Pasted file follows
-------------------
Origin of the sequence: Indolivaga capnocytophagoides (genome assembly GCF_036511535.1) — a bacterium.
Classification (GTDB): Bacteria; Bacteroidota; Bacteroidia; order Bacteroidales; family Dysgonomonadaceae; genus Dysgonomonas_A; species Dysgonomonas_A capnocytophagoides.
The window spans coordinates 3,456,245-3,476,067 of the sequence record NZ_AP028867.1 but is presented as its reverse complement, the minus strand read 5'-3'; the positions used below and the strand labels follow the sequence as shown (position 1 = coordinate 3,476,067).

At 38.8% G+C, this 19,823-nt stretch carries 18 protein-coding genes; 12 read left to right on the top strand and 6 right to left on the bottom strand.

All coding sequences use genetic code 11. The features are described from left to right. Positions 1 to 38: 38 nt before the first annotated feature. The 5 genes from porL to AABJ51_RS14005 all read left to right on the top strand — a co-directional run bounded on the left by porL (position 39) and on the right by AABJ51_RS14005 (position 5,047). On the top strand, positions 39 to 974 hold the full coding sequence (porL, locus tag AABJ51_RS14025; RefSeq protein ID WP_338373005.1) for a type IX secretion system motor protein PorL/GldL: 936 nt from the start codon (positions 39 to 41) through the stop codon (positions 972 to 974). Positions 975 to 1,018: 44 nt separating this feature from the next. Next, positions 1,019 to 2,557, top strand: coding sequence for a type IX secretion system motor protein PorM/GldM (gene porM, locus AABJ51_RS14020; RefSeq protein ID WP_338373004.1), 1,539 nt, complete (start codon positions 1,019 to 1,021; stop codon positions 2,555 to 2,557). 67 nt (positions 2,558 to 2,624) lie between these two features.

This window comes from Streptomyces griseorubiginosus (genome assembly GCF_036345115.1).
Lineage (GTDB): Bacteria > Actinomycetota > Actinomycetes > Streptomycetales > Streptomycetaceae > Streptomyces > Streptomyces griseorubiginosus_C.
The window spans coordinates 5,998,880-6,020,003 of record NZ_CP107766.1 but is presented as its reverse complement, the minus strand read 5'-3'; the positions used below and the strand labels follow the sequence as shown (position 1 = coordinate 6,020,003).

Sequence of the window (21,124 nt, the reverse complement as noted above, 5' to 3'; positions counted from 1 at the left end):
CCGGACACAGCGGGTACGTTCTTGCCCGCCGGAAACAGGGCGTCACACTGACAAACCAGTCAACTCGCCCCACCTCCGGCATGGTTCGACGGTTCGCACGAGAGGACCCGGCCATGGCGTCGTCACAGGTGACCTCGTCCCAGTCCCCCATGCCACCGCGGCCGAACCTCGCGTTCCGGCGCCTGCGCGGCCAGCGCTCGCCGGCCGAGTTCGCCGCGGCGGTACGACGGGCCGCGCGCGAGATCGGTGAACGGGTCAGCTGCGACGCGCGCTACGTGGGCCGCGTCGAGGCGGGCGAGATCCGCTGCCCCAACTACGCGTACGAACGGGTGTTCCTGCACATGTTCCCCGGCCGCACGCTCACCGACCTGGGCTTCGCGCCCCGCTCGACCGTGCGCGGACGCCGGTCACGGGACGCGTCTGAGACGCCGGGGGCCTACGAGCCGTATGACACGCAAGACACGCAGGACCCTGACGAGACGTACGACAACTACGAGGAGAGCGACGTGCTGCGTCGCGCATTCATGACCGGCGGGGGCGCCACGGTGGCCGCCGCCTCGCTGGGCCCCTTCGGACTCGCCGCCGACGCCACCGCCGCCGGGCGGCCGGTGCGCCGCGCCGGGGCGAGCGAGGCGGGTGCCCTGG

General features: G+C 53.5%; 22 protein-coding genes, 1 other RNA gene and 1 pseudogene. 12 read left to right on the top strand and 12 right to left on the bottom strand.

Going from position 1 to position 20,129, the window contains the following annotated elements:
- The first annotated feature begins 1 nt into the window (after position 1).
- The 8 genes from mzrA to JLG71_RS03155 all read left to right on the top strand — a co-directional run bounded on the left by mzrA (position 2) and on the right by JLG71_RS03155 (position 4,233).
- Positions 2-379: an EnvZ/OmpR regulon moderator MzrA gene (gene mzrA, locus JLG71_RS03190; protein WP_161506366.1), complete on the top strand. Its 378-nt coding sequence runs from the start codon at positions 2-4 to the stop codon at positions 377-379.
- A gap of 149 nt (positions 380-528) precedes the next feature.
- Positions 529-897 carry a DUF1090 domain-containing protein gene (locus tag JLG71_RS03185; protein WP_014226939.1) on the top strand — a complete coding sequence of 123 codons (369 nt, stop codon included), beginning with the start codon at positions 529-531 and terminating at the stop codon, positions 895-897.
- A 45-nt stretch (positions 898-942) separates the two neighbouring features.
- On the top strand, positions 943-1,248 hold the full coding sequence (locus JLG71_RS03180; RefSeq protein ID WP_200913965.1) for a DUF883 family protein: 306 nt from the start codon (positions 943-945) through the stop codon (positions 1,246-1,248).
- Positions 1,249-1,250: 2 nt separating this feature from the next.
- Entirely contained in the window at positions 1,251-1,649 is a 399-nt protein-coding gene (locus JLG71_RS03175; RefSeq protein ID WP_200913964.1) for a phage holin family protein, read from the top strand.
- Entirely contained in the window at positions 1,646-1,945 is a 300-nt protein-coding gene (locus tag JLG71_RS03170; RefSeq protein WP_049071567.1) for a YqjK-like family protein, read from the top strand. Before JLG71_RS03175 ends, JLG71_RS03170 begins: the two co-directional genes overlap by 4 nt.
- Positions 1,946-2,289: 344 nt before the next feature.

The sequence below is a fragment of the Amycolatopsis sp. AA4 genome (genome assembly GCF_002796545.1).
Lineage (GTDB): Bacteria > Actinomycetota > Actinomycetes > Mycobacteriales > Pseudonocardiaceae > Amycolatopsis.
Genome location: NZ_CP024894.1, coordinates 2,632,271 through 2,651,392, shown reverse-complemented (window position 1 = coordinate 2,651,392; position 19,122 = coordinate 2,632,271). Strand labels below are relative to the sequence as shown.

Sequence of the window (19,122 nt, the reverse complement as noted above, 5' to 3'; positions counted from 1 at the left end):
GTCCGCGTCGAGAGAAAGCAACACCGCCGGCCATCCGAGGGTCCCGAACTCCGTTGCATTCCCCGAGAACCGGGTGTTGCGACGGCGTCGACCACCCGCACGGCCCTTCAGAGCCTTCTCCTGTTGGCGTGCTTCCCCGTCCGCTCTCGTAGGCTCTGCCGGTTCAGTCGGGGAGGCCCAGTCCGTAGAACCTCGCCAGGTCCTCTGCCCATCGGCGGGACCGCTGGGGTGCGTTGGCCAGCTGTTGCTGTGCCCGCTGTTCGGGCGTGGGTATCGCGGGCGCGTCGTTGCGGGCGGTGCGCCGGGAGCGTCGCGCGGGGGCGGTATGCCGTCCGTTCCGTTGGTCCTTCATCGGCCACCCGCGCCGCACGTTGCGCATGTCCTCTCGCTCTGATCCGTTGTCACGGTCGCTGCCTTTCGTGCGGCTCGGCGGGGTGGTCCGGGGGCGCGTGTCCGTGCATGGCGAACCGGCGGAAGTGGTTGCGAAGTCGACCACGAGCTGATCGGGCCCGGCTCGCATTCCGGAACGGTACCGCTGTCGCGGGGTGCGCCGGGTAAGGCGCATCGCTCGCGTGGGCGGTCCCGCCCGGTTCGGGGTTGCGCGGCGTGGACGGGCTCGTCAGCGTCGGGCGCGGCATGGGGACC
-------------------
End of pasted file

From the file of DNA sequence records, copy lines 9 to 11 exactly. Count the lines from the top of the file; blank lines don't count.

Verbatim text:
Sequence of the window (21,124 nt, the reverse complement as noted above, 5' to 3'; positions counted from 1 at the left end):
CCGGACACAGCGGGTACGTTCTTGCCCGCCGGAAACAGGGCGTCACACTGACAAACCAGTCAACTCGCCCCACCTCCGGCATGGTTCGACGGTTCGCACGAGAGGACCCGGCCATGGCGTCGTCACAGGTGACCTCGTCCCAGTCCCCCATGCCACCGCGGCCGAACCTCGCGTTCCGGCGCCTGCGCGGCCAGCGCTCGCCGGCCGAGTTCGCCGCGGCGGTACGACGGGCCGCGCGCGAGATCGGTGAACGGGTCAGCTGCGACGCGCGCTACGTGGGCCGCGTCGAGGCGGGCGAGATCCGCTGCCCCAACTACGCGTACGAACGGGTGTTCCTGCACATGTTCCCCGGCCGCACGCTCACCGACCTGGGCTTCGCGCCCCGCTCGACCGTGCGCGGACGCCGGTCACGGGACGCGTCTGAGACGCCGGGGGCCTACGAGCCGTATGACACGCAAGACACGCAGGACCCTGACGAGACGTACGACAACTACGAGGAGAGCGACGTGCTGCGTCGCGCATTCATGACCGGCGGGGGCGCCACGGTGGCCGCCGCCTCGCTGGGCCCCTTCGGACTCGCCGCCGACGCCACCGCCGCCGGGCGGCCGGTGCGCCGCGCCGGGGCGAGCGAGGCGGGTGCCCTGG

General features: G+C 53.5%; 22 protein-coding genes, 1 other RNA gene and 1 pseudogene. 12 read left to right on the top strand and 12 right to left on the bottom strand.